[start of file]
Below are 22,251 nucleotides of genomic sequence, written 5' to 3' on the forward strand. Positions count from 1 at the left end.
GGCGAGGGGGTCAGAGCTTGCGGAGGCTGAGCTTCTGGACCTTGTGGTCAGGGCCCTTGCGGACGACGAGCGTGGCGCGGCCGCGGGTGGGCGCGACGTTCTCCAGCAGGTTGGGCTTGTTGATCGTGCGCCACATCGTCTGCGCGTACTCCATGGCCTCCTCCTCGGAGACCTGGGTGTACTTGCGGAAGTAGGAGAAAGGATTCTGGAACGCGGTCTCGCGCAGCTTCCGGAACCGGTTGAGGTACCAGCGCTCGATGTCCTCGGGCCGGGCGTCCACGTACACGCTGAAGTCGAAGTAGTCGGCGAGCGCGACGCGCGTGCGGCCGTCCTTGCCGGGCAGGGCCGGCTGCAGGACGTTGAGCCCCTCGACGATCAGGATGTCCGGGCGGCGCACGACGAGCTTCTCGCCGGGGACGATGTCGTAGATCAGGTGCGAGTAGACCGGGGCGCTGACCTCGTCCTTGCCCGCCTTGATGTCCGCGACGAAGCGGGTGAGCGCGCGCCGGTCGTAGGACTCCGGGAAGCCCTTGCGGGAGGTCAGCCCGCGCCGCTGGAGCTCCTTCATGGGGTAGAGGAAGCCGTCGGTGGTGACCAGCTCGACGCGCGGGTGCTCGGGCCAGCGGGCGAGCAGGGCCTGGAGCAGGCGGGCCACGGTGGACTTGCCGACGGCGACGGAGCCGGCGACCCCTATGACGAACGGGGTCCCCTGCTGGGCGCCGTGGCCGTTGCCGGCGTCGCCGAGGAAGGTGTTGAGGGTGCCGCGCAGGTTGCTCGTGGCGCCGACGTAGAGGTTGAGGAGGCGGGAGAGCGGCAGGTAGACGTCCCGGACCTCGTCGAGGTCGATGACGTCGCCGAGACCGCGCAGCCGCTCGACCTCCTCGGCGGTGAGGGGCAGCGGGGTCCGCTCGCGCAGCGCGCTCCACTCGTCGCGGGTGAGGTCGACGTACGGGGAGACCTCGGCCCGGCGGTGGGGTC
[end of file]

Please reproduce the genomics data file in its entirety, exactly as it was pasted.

Below are 22,251 nucleotides of genomic sequence, written 5' to 3' on the forward strand. Positions count from 1 at the left end.
GGCGAGGGGGTCAGAGCTTGCGGAGGCTGAGCTTCTGGACCTTGTGGTCAGGGCCCTTGCGGACGACGAGCGTGGCGCGGCCGCGGGTGGGCGCGACGTTCTCCAGCAGGTTGGGCTTGTTGATCGTGCGCCACATCGTCTGCGCGTACTCCATGGCCTCCTCCTCGGAGACCTGGGTGTACTTGCGGAAGTAGGAGAAAGGATTCTGGAACGCGGTCTCGCGCAGCTTCCGGAACCGGTTGAGGTACCAGCGCTCGATGTCCTCGGGCCGGGCGTCCACGTACACGCTGAAGTCGAAGTAGTCGGCGAGCGCGACGCGCGTGCGGCCGTCCTTGCCGGGCAGGGCCGGCTGCAGGACGTTGAGCCCCTCGACGATCAGGATGTCCGGGCGGCGCACGACGAGCTTCTCGCCGGGGACGATGTCGTAGATCAGGTGCGAGTAGACCGGGGCGCTGACCTCGTCCTTGCCCGCCTTGATGTCCGCGACGAAGCGGGTGAGCGCGCGCCGGTCGTAGGACTCCGGGAAGCCCTTGCGGGAGGTCAGCCCGCGCCGCTGGAGCTCCTTCATGGGGTAGAGGAAGCCGTCGGTGGTGACCAGCTCGACGCGCGGGTGCTCGGGCCAGCGGGCGAGCAGGGCCTGGAGCAGGCGGGCCACGGTGGACTTGCCGACGGCGACGGAGCCGGCGACCCCTATGACGAACGGGGTCCCCTGCTGGGCGCCGTGGCCGTTGCCGGCGTCGCCGAGGAAGGTGTTGAGGGTGCCGCGCAGGTTGCTCGTGGCGCCGACGTAGAGGTTGAGGAGGCGGGAGAGCGGCAGGTAGACGTCCCGGACCTCGTCGAGGTCGATGACGTCGCCGAGACCGCGCAGCCGCTCGACCTCCTCGGCGGTGAGGGGCAGCGGGGTCCGCTCGCGCAGCGCGCTCCACTCGTCGCGGGTGAGGTCGACGTACGGGGAGACCTCGGCCCGGCGGTGGGGTC